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**Mathematical modelling of 3D woven fabrics for CAD/CAM software
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Xiaogang Chen Textile Research Journal 2011 81: 42 originally published online 3 November 2010 DOI: 10.1177/0040517510385168 The online version of this article can be found at: http://trj.sagepub.com/content/81/1/42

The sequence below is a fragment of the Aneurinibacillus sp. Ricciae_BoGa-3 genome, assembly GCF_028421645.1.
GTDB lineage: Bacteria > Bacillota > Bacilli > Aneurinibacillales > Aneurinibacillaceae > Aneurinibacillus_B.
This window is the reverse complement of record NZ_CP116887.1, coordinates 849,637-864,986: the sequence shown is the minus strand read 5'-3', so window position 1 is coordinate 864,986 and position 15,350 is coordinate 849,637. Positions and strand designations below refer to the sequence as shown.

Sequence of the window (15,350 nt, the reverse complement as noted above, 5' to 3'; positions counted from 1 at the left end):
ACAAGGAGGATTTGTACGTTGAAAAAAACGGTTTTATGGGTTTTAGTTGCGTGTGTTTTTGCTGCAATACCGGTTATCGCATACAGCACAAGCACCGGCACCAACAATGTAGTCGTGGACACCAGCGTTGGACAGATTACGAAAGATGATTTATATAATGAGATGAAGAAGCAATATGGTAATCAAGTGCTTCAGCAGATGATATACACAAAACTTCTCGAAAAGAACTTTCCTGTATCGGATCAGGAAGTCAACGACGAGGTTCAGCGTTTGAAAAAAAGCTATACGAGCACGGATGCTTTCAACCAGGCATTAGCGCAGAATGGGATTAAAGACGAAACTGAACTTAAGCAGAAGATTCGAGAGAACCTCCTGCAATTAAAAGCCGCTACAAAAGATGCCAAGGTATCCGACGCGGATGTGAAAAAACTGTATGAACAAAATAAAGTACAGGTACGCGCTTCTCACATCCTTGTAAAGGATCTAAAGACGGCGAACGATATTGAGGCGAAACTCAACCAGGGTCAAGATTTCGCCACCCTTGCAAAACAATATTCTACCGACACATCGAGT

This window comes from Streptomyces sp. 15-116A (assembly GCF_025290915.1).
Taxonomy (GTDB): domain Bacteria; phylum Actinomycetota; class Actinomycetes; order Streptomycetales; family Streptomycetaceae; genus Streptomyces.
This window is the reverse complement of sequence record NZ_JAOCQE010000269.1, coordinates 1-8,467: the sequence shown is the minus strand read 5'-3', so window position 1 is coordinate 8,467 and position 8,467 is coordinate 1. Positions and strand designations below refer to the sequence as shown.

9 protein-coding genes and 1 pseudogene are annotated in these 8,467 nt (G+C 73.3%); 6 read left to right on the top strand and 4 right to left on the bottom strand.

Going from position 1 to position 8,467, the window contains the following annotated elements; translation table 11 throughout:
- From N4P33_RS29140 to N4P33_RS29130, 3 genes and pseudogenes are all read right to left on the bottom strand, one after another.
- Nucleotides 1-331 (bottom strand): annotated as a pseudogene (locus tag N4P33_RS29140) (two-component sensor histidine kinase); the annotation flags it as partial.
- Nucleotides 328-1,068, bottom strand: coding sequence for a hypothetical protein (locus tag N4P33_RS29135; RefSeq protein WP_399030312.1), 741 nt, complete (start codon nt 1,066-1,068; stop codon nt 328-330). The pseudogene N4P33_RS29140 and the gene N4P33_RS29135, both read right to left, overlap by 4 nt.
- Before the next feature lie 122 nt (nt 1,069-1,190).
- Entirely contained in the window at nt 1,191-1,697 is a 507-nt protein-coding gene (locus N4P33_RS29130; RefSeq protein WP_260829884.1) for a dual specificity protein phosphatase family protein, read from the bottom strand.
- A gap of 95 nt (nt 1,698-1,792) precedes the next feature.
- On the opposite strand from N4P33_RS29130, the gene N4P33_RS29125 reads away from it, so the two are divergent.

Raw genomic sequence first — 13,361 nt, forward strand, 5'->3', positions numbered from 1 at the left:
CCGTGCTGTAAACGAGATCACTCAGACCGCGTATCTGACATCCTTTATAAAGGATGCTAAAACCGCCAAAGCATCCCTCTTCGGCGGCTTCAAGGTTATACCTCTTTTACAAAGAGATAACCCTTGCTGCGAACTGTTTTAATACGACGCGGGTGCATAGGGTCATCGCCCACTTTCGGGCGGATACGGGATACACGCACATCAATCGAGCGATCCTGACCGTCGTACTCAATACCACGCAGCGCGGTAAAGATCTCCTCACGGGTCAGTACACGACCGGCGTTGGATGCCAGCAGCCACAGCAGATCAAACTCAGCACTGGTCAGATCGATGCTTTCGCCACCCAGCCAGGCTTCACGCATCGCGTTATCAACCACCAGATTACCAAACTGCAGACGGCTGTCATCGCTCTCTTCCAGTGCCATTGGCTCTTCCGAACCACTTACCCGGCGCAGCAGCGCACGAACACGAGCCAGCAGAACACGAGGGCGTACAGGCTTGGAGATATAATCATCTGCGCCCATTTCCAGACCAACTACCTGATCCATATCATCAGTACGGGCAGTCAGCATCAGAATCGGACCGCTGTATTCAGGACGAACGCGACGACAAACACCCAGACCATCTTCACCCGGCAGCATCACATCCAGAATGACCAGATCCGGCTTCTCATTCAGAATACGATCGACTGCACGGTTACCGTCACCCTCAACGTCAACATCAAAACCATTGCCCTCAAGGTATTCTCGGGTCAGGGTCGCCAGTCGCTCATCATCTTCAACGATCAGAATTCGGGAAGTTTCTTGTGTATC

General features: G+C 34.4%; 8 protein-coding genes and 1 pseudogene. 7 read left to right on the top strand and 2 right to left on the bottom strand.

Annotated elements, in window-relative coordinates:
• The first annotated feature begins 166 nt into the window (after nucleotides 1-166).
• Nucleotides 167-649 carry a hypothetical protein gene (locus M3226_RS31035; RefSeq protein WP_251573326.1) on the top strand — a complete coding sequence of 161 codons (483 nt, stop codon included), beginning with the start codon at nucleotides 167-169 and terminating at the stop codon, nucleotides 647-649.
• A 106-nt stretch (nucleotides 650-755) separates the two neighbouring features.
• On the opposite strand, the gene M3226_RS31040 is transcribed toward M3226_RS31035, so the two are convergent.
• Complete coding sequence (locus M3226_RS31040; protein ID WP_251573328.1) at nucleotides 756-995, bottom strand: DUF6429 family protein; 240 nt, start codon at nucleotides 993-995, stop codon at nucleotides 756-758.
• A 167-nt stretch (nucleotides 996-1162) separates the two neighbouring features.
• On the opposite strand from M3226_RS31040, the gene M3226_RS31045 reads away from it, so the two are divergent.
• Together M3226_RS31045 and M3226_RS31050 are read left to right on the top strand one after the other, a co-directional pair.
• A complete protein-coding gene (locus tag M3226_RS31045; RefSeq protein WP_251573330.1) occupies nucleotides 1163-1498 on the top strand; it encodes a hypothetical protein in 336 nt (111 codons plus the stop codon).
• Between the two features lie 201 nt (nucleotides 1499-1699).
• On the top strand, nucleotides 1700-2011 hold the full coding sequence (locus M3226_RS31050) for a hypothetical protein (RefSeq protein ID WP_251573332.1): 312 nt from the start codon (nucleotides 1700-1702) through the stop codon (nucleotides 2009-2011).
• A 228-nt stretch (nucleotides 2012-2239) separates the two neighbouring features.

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diﬀerent methods have been used to create 3D textile assemblies. It has been demonstrated that the conventional weaving technology has the potential to produce textile assemblies which have many different types of 3D shaped fabrics. warp knitting. and this approach has obvious advantages in the provision of a sizeable quantity of 3D shaped fabric and in cost reduction. automotive and many other applications.sagepub.ac. School of Materials. various 3D textile structures have received serious attention for composite and many other applications.4 Another approach for making 3D woven architectures is based on the conventional weaving technology. the design of such 3D shaped woven fabrics may be complicated especially when the shape and micro structures are complex.com Abstract Weaving is one of the key technologies that are used in organising unidirectional fibrous materials into 2D sheet and 3D shaped geometrical architectures for applications such as textile composites. The ﬁrst is based on the development of new weaving machines for making 3D fabrics. the design and manufacture of the 3D fabrics can be complicated. and nonwoven.co. CAD/CAM Introduction Textile assemblies already play an important role in technical applications. 3D angle interlock. 2012 . Examples of this include technologies developed by 3Tex3 and Biteam. 3D orthogonal. UK Email: xiaogang. UK and TexEng Software Ltd. cellular. two general approaches are used for making the 3D textile structures.Original article Mathematical modelling of 3D woven fabrics for CAD/CAM software Xiaogang Chen Textile Research Journal 81(1) 42–50 ! The Author(s) 2011 Reprints and permissions: sagepub. Manchester. This paper presents the work and progress made in the mathematical modelling of woven structures and in establishing CAD/CAM tools for 3D woven architectures based on the use of the conventional weaving technology. The types of weaves described here include single-layer. Sackville Street. orthogonal.chen@manchester. M13 9PL. including weaving. mathematical modelling. Keywords 3D woven fabrics. most notably as reinforcements and preforms to advanced ﬁbre composites for aerospace.nav DOI: 10. Textiles and Paper. However.uk Downloaded from trj. University of Manchester. UK. As an eﬀort to eliminate composite delamination and to increase structural integrity. The advantages of the latter include readily available manufacturing technology and the ﬂexibility of the 3D structures that can be produced. This paper reviews the mathematical modelling of different types of 3D weaves which have been successfully used in developing CAD/CAM software for 3D fabrics.2 In weaving. University of Manchester.com by fiaz jutt on March 24. Results from different CAD programmes are also demonstrated. Corresponding author: Xiaogang Chen.uk/journalsPermissions.sagepub. PO Box 88. The University of Manchester5 has been working in this area for many years and has developed techniques and tools for creating diﬀerent categories of 3D woven fabrics. Northern Campus. It is also claimed that the technology route using the conventional weaving leads to the low cost of 3D architectures. Manchester.1177/0040517510385168 trj. Whilst the conventional weaving technology has the capability of making a large variety of 3D textile architectures. Textiles and Paper.1 Unidirectional and 2D woven textiles have been widely used in creating composite components and they have demonstrated clear advantages over the traditional metallic materials in the performance to weight ratio. School of Materials. angle-interlock. In response to the demand of 3D textile structures. braiding. and 3D cellular.